Dawn of the Dead

In math class, they teach you that formulas and patterns make up the entire world you live in. From the car you drive to the chair you sit in, x squared * y + 2πr = z to the nth is just important as the air you breathe, in the grand scheme of things. The world would cease to exist without mathematics. And so would gory zombie flicks. Back in 1968, George A. Romero made “Night of the Living Dead” about an outbreak of radiation that brings the dead back to life, thirsty for human flesh. He followed with “Dawn of the Dead” and then “Day of the Dead,” spawning a thousand copycat zombie flicks for generations to come. His basic formula still holds up today: a mysterious element causes the dead to rise, eat the living, making more zombies, forcing the few survivors to hole up somewhere and hatch a clever plan to escape + gore + gore + gore + gore + gore + gore + gore + gore + gore + gore + gore + gore + gore + gore + gore + gore.

Many sequels and updates of the original Dead series have been made in the past three decades, the most recent being a Dawn of the Dead remake by Universal Pictures, starring Sarah Polley, Ving Rhames, and Mekhi Phifer. Newcomer Zach Snyder directs the picture penned by Scooby-Doo scribe James Gunn, who makes it blatantly clear that he thinks he is far too good to be doing a script about zombies, but somehow fails to bring anything new or exciting to the table.

We start off in the home of our hero, Ana (Polley), a nurse and loving wife (who, in a brilliant use of foreshadowing, tells us she is afraid of malls) is attacked by her zombie husband. She flees the house and meets up with Kenneth (Rhames) and several other survivors on the run. They find sanctuary from the swarms of flesh-eaters in the local mall where three gangsters have already chosen it as their home. Shortly after their arrival, a semi truck full of survivors makes a run for the mall and adds to the already dismal situation. Inside, they make the mall their home, but it is only a temporary solution. Before long the power goes out, their ammunition dries up, and what food the mall has inside runs out. To make matters worse the zombies keep getting smarter and smarter, finding new ways to breach the security of the powerless mall. Realizing that they are nothing more than sitting ducks, the remaining crew hatches a plan to bust out of the mall and hightail it towards a deserted island, crossing straight through a figurative sea of zombies.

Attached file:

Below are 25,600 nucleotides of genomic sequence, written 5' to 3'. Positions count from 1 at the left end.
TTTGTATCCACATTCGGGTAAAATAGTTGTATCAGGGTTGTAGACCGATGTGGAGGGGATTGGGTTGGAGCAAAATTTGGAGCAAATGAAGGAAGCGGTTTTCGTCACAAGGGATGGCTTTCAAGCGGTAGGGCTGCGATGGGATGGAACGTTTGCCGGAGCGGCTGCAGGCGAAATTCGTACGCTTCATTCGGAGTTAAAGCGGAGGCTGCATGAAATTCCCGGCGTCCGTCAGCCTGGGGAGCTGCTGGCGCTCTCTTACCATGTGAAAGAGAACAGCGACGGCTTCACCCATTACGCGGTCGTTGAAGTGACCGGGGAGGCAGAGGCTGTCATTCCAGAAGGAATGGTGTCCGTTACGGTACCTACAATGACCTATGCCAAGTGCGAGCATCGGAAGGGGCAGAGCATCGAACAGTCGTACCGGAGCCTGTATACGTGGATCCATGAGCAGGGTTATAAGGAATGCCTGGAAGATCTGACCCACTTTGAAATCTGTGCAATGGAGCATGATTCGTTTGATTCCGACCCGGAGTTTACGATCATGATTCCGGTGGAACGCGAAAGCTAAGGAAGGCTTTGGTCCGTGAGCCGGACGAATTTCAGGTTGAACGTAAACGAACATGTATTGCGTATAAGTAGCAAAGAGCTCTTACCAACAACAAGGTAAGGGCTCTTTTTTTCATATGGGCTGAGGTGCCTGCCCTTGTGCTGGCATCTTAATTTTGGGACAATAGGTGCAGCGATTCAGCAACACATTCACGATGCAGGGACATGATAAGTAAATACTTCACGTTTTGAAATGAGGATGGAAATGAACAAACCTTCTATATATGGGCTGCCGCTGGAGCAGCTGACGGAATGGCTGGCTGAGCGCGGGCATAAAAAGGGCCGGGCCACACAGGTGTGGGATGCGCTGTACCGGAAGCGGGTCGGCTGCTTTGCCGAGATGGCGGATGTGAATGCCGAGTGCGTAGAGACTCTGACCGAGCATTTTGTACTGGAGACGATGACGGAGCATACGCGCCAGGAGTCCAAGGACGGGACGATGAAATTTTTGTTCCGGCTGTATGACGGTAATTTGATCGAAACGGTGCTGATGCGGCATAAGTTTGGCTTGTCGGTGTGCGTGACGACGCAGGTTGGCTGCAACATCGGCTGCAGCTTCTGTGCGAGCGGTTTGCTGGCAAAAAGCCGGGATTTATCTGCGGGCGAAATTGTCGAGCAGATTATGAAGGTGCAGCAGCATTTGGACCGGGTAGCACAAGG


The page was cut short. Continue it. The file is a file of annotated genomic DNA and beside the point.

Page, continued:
Every type of gory act of violence is covered in this blood fest. Zombies don’t die when you kill them. They just keep coming back no matter how many times you shoot them or run over them, until there is nothing left, but the folks in the mall keep on trying. The zombies, much like lemmings, blindly follow the scent of living flesh, but each round finds new ways to get around the obstacles in front of them. As a result, more and more of the group of survivors are picked off, scene by scene, bite by bite. It’s sad and moving when you realize that there will be no more Heavyset Man or Goth Girl. Catholic Priest and Hippie Woman also fail to make it to the end, in fact, no one without a real name seems to last all that long. The lucky ones, with names like Steve and Michael, as well as Ana and Kenneth, put together two mall shuttles and reinforce them as great arks (aptly names the Pinta and St. Maria) to carry them to the New World. These things never go smoothly though, and the body count doubles as they venture out into the swarm in the final act of the movie.

You expect a movie like this to follow the classic formula, which calls for light usage of character and plot and a heavy amount of violence and ridiculous scenarios, but even for a zombie flick, there is sick amount of gore and atrocity throughout the film. In one scene a pregnant woman bears a zombie child which in turn eats its mother and father. Gunn repeatedly tries to push the already over-stretched boundaries of zombie gore to the limits, in some desperate attempt to separate his work from his predeccesors, but it just comes off as cliched and puzzling as ever. Dawn of the Dead will be a delight for fans of the Zombie/Horror genre and will likely improve the aesthetics with high tech CGI zombies in place of the original globs of makeup. Still, it will take more than some flashy modern update to cement Dawn of the Dead into the annals of movie history.

Rating: C-
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